The experts who provide CET with clinical updates have the most experience with light therapy, particularly for SAD. However, light alone may not be sufficient for many patients with non-seasonal depression. Over the years, various other non-pharmacological treatments have also been developed, the most unexpected and fast acting being a single night of sleep deprivation, which is now called, in a more positive perspective, wake therapy. Francesco Benedetti, a member of CET’s Advisory Board, has been a pioneer in the research of wake and light therapy, as well as the effect of advancing and stabilizing sleep timing in non-seasonal, predominantly bipolar-depressed, patients.
David Veale, also a member of CET’s Advisory Board, has taken the challenge of trying — for the first time — a combination of all three modalities in a pilot randomized, controlled study of outpatients with major depression. Veale’s group succeeded in recruiting a good number of participants (n=82) and demonstrated that the seemingly complicated protocol called triple chronotherapy — total sleep deprivation for 36 hours, early sleep on the next 4 days, combined with daily morning bright light therapy for 6 months — was feasible for outpatients. A control group received psychoeducation, information on sleep hygiene, and morning exposure to a dim amber light. Within only one week, 52% of the triple chronotherapy group responded, in contrast with 18% of the controls. This is fast! By week 26, 70% achieved response compared with 22% of the controls.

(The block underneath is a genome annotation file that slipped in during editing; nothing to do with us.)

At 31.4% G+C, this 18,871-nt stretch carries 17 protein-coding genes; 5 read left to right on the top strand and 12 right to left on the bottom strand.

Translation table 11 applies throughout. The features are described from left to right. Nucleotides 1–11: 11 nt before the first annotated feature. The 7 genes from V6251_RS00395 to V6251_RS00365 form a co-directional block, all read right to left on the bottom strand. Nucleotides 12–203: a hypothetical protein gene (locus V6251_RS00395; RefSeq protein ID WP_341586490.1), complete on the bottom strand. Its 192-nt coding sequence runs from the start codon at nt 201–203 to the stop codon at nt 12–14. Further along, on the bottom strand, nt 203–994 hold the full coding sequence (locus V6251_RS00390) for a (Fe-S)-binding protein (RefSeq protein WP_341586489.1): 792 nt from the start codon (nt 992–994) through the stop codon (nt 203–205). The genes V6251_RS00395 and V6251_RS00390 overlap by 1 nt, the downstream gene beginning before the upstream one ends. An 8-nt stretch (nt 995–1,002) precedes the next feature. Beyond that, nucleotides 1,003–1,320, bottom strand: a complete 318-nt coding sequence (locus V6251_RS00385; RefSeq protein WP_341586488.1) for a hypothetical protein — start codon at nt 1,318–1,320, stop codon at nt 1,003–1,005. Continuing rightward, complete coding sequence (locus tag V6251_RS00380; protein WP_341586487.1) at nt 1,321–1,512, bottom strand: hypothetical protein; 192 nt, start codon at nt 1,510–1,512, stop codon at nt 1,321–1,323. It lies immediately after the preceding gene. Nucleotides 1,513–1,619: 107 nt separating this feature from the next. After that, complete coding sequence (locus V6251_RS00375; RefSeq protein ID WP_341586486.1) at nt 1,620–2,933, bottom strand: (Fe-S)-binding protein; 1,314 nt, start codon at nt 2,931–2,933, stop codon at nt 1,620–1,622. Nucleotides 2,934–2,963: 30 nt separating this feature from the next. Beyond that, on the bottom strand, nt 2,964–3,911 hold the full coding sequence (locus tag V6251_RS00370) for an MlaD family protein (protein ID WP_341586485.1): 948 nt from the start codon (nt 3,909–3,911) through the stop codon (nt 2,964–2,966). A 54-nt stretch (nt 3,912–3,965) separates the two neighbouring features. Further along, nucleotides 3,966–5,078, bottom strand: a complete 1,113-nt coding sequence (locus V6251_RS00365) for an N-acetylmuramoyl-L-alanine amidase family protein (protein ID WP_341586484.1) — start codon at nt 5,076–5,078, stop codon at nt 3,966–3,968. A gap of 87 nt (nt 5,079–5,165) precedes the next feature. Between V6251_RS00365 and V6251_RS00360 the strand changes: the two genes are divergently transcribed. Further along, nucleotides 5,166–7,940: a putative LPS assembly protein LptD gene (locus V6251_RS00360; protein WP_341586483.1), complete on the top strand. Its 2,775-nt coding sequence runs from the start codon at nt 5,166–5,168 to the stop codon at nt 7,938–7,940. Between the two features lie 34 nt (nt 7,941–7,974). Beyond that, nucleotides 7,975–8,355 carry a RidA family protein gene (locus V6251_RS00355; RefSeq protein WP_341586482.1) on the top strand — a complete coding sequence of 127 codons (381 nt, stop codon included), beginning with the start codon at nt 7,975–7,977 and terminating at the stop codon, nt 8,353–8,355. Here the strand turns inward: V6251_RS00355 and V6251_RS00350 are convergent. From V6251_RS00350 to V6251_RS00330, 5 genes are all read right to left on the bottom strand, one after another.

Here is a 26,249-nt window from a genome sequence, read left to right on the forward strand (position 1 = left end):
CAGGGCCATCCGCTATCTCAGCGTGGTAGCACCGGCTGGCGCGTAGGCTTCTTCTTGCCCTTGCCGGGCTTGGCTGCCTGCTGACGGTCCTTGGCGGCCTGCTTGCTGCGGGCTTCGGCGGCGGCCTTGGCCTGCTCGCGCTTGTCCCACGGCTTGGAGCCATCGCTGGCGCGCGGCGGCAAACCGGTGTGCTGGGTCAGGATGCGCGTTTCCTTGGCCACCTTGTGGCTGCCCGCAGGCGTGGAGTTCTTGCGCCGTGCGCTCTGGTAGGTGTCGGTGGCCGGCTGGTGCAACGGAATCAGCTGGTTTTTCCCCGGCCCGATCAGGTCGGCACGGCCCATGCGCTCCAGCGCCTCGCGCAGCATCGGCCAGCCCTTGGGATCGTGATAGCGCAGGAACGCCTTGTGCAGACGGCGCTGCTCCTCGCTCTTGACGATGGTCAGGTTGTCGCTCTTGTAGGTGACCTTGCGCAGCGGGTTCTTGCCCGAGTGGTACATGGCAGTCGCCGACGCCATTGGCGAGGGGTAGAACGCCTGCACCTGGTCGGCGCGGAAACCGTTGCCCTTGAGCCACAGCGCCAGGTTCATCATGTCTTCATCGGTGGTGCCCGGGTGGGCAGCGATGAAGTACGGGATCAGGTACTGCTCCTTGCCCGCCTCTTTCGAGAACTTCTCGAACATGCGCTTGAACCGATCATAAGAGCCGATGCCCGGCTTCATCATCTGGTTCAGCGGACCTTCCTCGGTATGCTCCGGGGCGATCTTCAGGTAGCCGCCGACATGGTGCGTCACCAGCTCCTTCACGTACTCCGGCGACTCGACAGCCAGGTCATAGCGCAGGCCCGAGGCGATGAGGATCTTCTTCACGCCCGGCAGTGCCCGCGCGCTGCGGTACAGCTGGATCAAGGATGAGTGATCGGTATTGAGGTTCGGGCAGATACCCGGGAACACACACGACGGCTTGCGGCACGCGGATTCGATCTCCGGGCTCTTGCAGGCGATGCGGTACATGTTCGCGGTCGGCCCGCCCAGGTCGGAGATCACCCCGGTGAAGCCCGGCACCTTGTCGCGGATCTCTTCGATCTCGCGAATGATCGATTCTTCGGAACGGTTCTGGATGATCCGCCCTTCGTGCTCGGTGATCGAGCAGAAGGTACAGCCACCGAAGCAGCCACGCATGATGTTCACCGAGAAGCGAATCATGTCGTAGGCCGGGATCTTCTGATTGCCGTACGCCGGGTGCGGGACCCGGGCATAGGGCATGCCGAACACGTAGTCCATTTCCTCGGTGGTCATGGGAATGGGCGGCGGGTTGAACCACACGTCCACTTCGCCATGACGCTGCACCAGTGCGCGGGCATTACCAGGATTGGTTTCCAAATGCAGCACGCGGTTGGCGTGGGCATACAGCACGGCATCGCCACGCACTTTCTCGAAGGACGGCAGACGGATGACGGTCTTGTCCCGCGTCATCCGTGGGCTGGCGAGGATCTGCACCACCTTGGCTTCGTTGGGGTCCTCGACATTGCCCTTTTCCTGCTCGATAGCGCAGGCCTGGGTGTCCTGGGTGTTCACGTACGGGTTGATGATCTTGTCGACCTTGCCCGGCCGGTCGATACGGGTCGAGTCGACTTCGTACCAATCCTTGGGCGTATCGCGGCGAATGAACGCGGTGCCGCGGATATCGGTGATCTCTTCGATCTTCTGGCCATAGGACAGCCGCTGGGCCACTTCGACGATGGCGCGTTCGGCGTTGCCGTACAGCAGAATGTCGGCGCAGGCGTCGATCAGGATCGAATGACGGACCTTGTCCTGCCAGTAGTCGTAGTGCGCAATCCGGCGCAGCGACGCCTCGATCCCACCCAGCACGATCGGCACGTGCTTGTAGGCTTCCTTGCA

What were the drawbacks or limitations? Only a quarter of those screened completed the trial, and the triple chronotherapy group showed more dropouts than the control group, both before treatment commenced, as well as after. Perhaps the protocol sounded too daunting despite its potential benefits. An infrastructure needs to be created if triple chronotherapy is to become a regular outpatient service, with supporting information to guide the patient throughout.
Veale’s was a feasibility study suggesting that triple chronotherapy, combined with maintenance on light therapy, is a high-benefit, low-risk intervention. So, it’s time to get moving and seriously investigate this paradigm with more patients in different environments. What other treatment offers patients with major depression such improvement within one week, followed by stable, incremental benefit over months?
Reference: Veale D, Serfaty M, Humpston C, Papageorgiou A, Markham S, Hodsoll J, Young AH. Out-patient triple chronotherapy for the rapid treatment and maintenance of response in depression: feasibility and pilot randomised controlled trial. BJPsych Open 2021;7,e2
by Anna Wirz-Justice Centre for Chronobiology, Transfaculty Research Platform, Molecular and Cognitive Neurosciences, Psychiatric Hospital of the University of Basel, Switzerland